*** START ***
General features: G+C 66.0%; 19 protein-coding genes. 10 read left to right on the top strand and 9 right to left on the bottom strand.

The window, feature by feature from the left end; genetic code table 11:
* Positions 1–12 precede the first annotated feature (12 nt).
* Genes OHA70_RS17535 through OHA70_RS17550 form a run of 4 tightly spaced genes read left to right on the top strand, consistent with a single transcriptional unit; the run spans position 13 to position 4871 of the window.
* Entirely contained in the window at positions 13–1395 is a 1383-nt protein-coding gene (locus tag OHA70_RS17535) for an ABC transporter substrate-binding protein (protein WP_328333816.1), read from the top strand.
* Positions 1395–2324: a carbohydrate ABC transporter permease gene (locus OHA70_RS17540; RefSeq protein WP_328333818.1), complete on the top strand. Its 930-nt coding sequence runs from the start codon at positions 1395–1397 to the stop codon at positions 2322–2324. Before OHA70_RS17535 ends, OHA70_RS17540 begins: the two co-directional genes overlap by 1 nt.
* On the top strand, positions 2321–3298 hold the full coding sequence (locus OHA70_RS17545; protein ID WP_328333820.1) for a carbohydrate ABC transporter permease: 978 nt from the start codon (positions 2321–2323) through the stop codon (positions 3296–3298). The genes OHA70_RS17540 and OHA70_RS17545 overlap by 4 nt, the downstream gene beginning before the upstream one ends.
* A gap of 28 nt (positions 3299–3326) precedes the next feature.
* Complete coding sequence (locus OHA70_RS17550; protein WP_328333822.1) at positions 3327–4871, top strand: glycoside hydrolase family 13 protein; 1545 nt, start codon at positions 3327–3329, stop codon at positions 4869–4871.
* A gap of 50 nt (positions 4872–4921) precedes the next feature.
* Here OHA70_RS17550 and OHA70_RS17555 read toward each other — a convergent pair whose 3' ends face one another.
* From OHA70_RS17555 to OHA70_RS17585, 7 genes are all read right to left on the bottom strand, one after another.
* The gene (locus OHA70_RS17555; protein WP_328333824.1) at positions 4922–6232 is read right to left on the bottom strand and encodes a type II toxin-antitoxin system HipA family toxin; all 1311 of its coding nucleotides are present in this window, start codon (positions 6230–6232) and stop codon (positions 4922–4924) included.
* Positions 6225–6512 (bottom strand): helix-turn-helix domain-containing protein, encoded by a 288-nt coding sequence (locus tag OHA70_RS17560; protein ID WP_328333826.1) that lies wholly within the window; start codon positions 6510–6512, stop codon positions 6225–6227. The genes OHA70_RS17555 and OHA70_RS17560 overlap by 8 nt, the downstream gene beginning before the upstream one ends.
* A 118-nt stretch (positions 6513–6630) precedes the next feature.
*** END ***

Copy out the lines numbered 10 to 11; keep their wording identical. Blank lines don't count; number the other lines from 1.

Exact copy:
* A gap of 50 nt (positions 4872–4921) precedes the next feature.
* Here OHA70_RS17550 and OHA70_RS17555 read toward each other — a convergent pair whose 3' ends face one another.